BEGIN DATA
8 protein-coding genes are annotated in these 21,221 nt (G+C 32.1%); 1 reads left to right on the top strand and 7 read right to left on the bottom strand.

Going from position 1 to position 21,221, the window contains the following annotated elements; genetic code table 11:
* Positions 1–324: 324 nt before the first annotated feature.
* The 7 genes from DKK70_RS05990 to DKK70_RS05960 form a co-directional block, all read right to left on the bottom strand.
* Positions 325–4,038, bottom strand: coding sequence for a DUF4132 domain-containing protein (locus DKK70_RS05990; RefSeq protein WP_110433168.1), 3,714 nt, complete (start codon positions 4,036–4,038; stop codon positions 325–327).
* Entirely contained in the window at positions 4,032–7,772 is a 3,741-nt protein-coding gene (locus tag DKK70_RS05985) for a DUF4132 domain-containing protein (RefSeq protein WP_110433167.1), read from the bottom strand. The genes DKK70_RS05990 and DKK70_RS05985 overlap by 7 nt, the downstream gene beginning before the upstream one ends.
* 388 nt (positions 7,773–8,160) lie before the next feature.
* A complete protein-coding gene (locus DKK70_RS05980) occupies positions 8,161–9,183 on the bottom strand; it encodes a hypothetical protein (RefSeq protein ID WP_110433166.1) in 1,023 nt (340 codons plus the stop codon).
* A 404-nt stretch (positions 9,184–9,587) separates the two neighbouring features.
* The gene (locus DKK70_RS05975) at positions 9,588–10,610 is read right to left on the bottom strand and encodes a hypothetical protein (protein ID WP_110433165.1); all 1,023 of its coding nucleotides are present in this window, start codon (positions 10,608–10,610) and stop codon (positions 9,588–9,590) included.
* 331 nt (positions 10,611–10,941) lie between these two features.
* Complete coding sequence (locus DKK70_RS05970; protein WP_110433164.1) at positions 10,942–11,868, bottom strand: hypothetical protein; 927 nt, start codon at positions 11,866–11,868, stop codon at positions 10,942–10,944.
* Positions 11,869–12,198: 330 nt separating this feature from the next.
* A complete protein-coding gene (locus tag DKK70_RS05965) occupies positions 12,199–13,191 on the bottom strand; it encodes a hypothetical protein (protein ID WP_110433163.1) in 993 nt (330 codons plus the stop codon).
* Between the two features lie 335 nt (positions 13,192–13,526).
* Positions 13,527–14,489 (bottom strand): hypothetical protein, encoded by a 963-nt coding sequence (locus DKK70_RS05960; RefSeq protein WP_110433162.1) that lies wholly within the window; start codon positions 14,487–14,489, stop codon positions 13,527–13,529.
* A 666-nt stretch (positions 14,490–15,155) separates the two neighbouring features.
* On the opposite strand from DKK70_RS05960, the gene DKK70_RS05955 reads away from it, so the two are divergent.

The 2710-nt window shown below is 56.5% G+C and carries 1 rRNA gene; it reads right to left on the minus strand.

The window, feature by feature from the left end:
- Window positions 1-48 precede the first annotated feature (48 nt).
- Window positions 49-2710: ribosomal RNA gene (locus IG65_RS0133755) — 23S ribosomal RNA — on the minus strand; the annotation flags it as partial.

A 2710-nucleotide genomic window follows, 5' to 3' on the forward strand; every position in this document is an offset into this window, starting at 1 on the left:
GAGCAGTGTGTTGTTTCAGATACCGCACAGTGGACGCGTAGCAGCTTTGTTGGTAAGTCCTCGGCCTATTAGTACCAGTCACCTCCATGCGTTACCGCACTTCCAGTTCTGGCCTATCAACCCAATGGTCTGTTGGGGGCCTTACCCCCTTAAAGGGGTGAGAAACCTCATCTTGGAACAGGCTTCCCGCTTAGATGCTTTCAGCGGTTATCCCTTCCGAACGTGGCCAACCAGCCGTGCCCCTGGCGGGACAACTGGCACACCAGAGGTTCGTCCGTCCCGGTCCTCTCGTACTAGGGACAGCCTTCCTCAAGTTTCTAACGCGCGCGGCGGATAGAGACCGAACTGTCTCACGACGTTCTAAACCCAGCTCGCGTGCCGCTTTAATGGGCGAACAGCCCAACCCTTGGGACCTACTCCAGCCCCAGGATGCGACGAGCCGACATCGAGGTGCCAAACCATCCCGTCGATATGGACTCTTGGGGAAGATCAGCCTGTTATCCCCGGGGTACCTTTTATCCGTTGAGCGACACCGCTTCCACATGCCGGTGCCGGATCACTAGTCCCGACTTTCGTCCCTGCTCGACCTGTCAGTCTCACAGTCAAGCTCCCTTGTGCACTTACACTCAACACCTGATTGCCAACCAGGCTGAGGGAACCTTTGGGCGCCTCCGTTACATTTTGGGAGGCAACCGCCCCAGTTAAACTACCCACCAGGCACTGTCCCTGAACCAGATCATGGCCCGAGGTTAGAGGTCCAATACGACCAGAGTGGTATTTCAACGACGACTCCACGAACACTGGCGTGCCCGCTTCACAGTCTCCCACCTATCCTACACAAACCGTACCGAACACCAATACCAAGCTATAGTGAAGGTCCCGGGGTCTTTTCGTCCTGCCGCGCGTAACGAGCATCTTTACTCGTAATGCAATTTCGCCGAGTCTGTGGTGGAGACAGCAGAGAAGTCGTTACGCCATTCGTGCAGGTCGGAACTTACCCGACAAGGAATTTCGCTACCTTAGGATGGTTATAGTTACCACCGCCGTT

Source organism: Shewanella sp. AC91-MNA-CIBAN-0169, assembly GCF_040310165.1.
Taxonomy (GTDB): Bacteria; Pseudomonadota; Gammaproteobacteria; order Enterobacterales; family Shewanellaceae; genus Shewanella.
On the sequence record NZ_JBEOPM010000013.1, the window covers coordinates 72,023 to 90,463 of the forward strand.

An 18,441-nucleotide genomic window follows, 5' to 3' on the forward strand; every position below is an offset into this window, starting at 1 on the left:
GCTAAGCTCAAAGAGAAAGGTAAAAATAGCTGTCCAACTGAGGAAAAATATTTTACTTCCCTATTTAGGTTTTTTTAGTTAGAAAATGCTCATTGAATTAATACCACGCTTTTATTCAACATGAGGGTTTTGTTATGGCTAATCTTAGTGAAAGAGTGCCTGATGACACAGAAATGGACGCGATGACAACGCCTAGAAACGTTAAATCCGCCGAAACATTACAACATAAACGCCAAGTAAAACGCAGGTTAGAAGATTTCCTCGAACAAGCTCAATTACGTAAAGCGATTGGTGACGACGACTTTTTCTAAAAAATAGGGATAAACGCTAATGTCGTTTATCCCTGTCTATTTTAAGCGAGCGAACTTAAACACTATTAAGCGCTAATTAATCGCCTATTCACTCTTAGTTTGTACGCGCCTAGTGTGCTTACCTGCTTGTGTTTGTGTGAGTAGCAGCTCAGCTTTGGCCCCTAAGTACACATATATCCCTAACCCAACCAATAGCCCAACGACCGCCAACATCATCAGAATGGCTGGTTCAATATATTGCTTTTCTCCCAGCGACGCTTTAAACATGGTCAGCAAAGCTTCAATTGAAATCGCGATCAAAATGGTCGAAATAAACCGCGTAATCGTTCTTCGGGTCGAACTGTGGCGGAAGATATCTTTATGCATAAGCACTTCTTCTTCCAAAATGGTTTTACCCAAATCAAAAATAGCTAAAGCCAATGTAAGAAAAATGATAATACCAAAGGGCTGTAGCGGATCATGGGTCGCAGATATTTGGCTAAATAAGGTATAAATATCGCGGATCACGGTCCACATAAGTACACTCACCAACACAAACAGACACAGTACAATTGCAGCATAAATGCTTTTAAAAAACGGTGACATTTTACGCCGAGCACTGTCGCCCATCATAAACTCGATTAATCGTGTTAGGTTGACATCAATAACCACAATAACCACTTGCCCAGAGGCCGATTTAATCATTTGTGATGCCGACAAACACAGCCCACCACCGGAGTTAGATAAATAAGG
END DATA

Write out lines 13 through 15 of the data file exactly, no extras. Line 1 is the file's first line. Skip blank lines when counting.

* Positions 11,869–12,198: 330 nt separating this feature from the next.
* A complete protein-coding gene (locus tag DKK70_RS05965) occupies positions 12,199–13,191 on the bottom strand; it encodes a hypothetical protein (protein ID WP_110433163.1) in 993 nt (330 codons plus the stop codon).
* Between the two features lie 335 nt (positions 13,192–13,526).